Photography and Projects

Formula One Start Lights

Project Under construction
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My first PIC project was start lights for starting slot car racing. I had not seen anything like it so I created a project to design and develop one. The only PIC I could use at the time was a 16F84 as that was the only PIC my development board supported. It was assembled on veroboard and included a crystal for timing. My original document is available for download.

Moving on, I decided to recreate this project using a more up to date PIC and to assemble on PCB's to make it neater and more compact. I chose an 8-pin PIC because I needed only 5 pins for the lights and one for the button.

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Project Description

A Formula One Grad Prix is started using five red lights. When the cars are all lined up on the grid a green flag is waved to signal the race is ready to start. A button is pressed and each of the five Red lights is illuminated one after the other at one second intervals. When all five lights are on there is a random delay between 1 and 5 seconds before all five lives are extinguished and the race begins.
My project is a circuit to simulate this for slot car racing.


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The circuit is in two parts:
  • Microcontroller
  • Display
I have created a standard circuit so I can use it with multiple projects. This standard circuit is more basic than the other I designed as it does not contain a transistor or variable resistor. The advantage is the PCB is smaller.
All I/O from the PIC microcontroller are available on the edge connector via resistors. In this case we will use five outputs for the LED's and one input for the button. The input is the reset pin of the PIC.
The other components are used to provide a 5 volt stable power supply's for the microcontroller.
Having a separate circuit for the display allows us to use a standard circuit for the microcontroller and mount the display at right-angles.
The display is made from five red LED's and a small button.

Printed Circuit Board

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Start with the Microcontroller PCB by assembling the smallest components and those less affected by heat first. So I solder the resistors first followed by the diode making sure to orientate the diode correctly. Next solder in the edge connector followed by the socket for the microcontroller. Then solder in the capacitors C1 and C2. Finally solder in the voltage regulator.
For the Display PCB solder in the button first as it will be easier to fit this before the LED's. Then solder in each of the Red LED's making sure to orient to LED correctly. You can either solder the LED's tight against the PCB or with a small gap depending on how the circuits will be mounted. You should also solder the power leads to the display PCB. Finally solder the Display board on to the edge connector of the Microcontroller board. Use the photo as a guide to make sure the connections are correct.
Check all the joints for dry joints and make sure there are no solder splashes.
Do not plug in the microcontroller until the test phase below.

Parts List

Identifier Description Quantity Rapid Code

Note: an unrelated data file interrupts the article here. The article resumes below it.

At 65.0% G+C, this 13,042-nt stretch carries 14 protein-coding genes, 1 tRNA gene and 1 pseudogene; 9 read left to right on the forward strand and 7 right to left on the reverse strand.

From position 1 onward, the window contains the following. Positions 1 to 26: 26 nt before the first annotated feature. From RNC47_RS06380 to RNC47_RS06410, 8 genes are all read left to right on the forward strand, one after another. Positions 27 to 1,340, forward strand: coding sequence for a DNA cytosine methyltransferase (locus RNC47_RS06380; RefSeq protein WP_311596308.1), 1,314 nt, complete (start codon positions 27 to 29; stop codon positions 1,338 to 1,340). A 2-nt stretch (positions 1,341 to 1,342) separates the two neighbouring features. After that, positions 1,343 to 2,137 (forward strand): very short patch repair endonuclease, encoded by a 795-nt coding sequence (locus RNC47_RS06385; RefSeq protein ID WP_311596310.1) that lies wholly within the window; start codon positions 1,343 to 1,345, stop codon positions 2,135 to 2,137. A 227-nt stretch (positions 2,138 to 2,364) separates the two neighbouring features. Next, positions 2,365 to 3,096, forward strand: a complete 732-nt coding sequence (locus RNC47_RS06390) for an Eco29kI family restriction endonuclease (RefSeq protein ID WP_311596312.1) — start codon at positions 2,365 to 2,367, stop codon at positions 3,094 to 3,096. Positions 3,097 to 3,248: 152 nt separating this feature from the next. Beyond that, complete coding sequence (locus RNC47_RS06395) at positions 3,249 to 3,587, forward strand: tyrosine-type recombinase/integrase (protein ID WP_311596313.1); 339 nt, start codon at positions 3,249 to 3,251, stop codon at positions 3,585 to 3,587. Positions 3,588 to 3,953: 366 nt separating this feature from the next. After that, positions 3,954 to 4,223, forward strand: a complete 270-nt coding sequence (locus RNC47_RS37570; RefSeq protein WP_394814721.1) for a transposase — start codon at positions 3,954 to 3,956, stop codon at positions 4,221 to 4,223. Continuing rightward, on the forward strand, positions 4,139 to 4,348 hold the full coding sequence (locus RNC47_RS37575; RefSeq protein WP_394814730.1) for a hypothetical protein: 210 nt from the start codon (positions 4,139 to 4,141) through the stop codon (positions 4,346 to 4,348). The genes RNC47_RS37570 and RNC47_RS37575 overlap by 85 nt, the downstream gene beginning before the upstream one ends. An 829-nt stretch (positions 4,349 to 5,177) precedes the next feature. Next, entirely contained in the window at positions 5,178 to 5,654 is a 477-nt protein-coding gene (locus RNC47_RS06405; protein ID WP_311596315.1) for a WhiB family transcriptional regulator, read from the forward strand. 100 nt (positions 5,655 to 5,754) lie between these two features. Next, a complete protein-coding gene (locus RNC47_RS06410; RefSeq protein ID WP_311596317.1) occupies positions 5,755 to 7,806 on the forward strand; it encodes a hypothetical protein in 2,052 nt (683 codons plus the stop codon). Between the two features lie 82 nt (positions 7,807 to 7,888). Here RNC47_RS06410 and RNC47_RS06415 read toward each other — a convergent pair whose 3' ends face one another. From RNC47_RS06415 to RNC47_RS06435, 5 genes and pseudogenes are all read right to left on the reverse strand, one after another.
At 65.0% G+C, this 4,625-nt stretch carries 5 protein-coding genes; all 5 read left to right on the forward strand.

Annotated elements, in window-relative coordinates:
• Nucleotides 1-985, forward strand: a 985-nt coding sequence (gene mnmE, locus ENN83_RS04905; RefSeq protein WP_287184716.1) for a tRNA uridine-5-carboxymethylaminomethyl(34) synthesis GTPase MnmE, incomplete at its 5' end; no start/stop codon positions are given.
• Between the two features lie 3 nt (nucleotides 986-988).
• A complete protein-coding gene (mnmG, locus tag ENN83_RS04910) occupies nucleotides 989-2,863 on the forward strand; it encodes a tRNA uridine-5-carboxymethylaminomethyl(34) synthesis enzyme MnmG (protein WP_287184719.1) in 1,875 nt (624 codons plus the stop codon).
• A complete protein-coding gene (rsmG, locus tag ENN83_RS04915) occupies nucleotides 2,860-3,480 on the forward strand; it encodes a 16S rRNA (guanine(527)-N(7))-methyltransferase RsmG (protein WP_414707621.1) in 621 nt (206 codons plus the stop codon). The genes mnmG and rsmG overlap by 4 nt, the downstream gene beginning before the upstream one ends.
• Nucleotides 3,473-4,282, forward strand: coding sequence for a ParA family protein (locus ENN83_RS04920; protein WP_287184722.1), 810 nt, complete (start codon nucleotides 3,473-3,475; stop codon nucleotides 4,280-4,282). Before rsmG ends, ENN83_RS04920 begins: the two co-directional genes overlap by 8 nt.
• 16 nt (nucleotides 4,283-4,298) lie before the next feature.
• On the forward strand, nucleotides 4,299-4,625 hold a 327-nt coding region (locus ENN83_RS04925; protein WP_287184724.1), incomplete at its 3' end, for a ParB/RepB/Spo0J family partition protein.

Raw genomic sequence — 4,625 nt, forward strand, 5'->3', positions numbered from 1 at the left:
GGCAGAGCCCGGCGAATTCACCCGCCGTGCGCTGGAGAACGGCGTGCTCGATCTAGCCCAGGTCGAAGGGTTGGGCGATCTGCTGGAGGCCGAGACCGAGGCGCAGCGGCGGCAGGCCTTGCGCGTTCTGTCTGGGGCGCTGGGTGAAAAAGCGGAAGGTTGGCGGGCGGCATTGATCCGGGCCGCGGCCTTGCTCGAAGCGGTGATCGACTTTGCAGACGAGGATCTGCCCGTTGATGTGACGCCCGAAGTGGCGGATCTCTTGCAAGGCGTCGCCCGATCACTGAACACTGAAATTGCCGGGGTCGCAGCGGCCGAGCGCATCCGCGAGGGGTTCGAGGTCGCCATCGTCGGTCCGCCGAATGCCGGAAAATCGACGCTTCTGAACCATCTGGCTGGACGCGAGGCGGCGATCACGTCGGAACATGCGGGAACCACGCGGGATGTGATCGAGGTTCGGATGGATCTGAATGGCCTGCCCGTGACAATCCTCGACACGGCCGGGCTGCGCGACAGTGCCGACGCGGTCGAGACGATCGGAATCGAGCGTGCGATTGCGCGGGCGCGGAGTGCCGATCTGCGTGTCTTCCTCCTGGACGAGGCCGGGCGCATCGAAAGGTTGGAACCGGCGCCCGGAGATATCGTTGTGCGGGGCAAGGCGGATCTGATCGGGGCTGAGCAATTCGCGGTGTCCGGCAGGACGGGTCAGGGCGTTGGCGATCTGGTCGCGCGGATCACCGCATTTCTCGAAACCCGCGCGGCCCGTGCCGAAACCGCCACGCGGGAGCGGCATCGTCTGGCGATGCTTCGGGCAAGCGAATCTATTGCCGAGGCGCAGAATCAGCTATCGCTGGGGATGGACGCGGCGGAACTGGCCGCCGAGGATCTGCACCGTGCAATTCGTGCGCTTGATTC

IC1 12F609 Microcontroller 1 73-3664
IC2 78L05 5V Regulator 1 47-3278
D1 1N4148 Signal Diode 1 51-0100
C1, C2 100nf Ceramic Capicitor 2 11-3454
R1 10K 0.25W Carbon Film Resistor 1 62-0394
R2-R6 220R 0.25W Carbon Film Resistor 5 68-0047
LED1-LED5 Red 5mm LED 5 55-1796
SW1 5.0mm Miniature Rectangular Tact Switch 1 78-1122
PCB Railway PCB 1 N/A
PCB F1 Lights 1 N/A
Socket 8 Pin IC Socket 1 N/A

I have quoted Rapid Electronics Order codes above for reference. Some components may be out of stock. Please note, some items have a minimum order quantity and you can find some items online at a better price.
The PCB's and a pre-programmed PIC Microcontroller can be purchased from me on request. Please use the contact form to contact me.


Details to follow…


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After assembly it is wise to perform a couple of simple checks. This limits the possibility of damage to the Microcontroller.
First, without the Microcontroller plugged in, apply power and check the output voltage from the regulator. The best way to do this is to use a multimeter to measure the voltage across pins 1 (+) and 8 (-). It should read near to 5v.
Second you can check each LED is correct by using a wire link to link between pin 1 (+) and each of the following pins, 2, 3, 5, 6 and 7. Each of the LED's should light. If not, make sure the power is still applied and check the polarity of the LED.
If all LED's light up one by one then you can move on to completing the test. Make sure you remove power from the circuit before inserting the Microcontroller into the 8-pin socket. You should locate the Microcontroller pin 1 using the small round indentation on the top.
Once inserted and checked, you can apply power to the circuit once more and test it is working by pressing the button. Each LED should light one after the other until all five are lit. Then after a random time they should all switch off.

Project Summary

The project is simple and provides a realistic starting system for any form of model racing. It improves on the original project by using a smaller more up to date microcontroller and custom PCB's.
By using a microcontroller with more I/O some future enhancements to this project could be:
  • Add inputs to check if a car moves before all five LED's are extinguished.
  • Add Amber lights to flash in case you want to signal an aborted start procedure.
  • Add green lights to signify the beginning of the warm-up lap before the race start.


Original 16F84 Project Details:

PCB Gerber Files:

F1 Lights Project

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